Save, make, understand money


How to invest in an online Dragons’ Den

Annabelle Williams
Written By:
Annabelle Williams

We examine ‘crowdfunding’, or alternative investments in early stage companies.

Five years after the financial crisis began unfolding, investors are still digesting the challenges thrown up by this disruptive set of events.

Chief among the challenges is how money lending can return to pre-crisis levels, as small businesses rank among many that continue to struggle securing adequate finance. But where there is challenge there is also opportunity, and a number of alternative lenders have stepped in to fill the void left by big banks.

George King, head of portfolio strategy, British Isles at RBC Wealth Management, said business funding in the UK could have reached a turning point, where company management relies on investors rather than banks for finance.

“Is this a turning point where the UK market will become more like the US, with corporates funding themselves more through the market than through banks? That is not how it has been in the UK [historically] but it is interesting to ask if this is a turning point,” he said.

Pooling funds

One of the most innovative solutions is ‘crowdfunding’ – the pooling of a multitude of investors in loans to small businesses through an online platform.

The concept of pooled loans to smaller companies is not a new one, but crowdfunding differs from enterprise investment schemes (EIS), venture capital trusts (VCTs) and business angel networks in several ways.

Businesses on crowdfunding platforms usually seek far smaller sums – typically up to £1m – and platforms will often have thousands of registered investors, allowing the businesses to be scrutinised by a larger pool of investors.

While still a very small sector, the concept is growing and has been given formal recognition in the US through an upcoming piece of legislation – the JOBS Act.

In the UK, the Financial Conduct Authority (FCA) is working on plans to properly regulate the sector, and several crowdfunding platforms have received FCA approval.

Luke Lang, co-founder and director of funding group Crowdcube, describes the format as “like Dragons’ Den but online”.

“A business or entrepreneur can pitch itself online to a nation of dragons,” he said.

Crowdcube was founded two years ago and has since gone on to fund 50 companies with a total of £8.7m.

Businesses seeking capital range from a Somerset-based fruit crumble manufacturer to a south London climbing centre and an HR software provider. The platform offers an equal mix of start-up, early stage and growth companies.

Fledgling businesses looking for funding submit their plans to the platform, where it is up to investors themselves – rather than Crowdcube – to scrutinise the viability of the venture. 

Lang said this aspect of Crowdcube is especially important since traditional sources of finance, such as business angels, too often act as gatekeepers controlling the fortunes of smaller businesses.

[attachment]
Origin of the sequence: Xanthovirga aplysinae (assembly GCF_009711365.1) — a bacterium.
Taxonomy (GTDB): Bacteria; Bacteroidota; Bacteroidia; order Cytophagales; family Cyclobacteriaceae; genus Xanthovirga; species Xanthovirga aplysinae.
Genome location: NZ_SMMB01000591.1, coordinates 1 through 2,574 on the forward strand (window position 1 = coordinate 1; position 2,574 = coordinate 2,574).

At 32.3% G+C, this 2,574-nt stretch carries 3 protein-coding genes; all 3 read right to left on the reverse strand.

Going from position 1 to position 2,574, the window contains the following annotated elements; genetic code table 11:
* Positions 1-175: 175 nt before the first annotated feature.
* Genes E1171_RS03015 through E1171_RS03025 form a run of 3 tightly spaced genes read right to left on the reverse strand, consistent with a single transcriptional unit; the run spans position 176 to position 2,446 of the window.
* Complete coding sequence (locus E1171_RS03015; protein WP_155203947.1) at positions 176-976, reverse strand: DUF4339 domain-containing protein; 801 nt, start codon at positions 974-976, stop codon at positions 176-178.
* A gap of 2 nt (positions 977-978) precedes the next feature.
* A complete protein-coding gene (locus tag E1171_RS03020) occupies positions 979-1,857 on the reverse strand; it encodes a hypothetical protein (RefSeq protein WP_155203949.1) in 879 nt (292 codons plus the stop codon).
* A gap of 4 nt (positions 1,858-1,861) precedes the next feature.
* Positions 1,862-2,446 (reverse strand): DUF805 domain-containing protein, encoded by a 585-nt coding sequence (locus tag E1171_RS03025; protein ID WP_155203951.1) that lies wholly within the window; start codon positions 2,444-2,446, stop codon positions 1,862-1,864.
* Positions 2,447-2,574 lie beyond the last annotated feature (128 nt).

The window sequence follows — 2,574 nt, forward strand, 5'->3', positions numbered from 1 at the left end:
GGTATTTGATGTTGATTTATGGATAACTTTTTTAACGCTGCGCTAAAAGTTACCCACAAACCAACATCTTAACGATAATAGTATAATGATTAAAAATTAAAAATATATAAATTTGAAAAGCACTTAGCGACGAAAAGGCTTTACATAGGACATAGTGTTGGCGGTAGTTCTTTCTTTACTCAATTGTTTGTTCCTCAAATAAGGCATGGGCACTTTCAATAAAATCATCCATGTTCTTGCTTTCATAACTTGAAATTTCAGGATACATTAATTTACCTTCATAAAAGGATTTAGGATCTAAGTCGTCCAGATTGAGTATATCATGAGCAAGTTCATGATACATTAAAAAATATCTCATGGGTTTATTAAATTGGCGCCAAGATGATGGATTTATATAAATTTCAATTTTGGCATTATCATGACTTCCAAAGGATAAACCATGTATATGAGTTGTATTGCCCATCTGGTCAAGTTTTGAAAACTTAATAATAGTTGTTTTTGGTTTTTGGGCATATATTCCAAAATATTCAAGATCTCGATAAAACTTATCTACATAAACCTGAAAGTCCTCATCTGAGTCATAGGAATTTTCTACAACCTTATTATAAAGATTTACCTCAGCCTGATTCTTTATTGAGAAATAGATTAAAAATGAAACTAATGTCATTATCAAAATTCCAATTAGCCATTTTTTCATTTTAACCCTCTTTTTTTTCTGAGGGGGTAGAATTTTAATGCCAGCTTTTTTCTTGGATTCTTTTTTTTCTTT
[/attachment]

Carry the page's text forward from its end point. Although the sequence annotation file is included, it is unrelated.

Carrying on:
“For a business that is trying to raise money, it is challenging with one or two individuals looking to invest a large sum of money, because the balance of power is all with them.

“They have the money and can dictate the terms. Crowdfunding shifts the balance of power back to the business,” he said.

Best ideas

While businesses will benefit from feedback from a large pool of investors, Lang argued investors too will gain from the ‘wisdom of the crowd’, where an aggregation of investors’ opinions will single out the best ideas from the pack.

The typical investor on the platform hands over £33,000, and 20% of investors choose to invest smaller sums.

“That is an interesting statistic because if you look at business angel networks the number of smaller angels would be much lower, less than 5%.

“One of the founding principles of Crowdcube has been to reduce the barriers to people investing and allow more people to get involved,” he explained.

“There are a lot of wealthy people working in the City who would not be active in an angel network.”

Investors on the platform tend to be drawn to technology companies, hopeful that one will turn out to be a disruptive force, and food and drink companies, which Lang said is probably because “Britain is a real lover of food”.

VCTs and EIS schemes have been the subject of regulatory scrutiny in recent years, as the FSA raised concerns over whether investors fully understood the risks involved in smaller businesses – many of which go bust before the investor has made a return.

Crowdfunding attracts similar criticism. However, Lang said investors on his platform must self-certify as a sophisticated investor and complete a questionnaire demonstrating they understand the risks and need to diversify their investments.

He admits only 20% of investors on the platform have invested in multiple projects – although they may have investments outside of Crowdcube – but there is one investor who has diversified across 29 businesses.

“He is a kind of portfolio builder and we love to see that he has spread the risk and has a better chance of one, two, three or five businesses doing well and making a return,” he added.

Investors on Crowdcube are yet to turn a profit, since the earliest investments were made just two years ago. Lang expects these young businesses will only start to return money after three to four years – so investors will have to wait and see.

 Crowdcube’s early successes

Kamm & Sons
Kamm & Sons makes a ginseng-based spirit similar to gin. It completed two rounds of funding on Crowdcube, raising over £500,000 from 154 investors. The drink is now sold in Selfridges and Harvey Nichols, and distributed in Europe. 

Escape the City
This company raised £600,000 through 394 investors to finance a website which helps professionals find a way out of dull corporate jobs.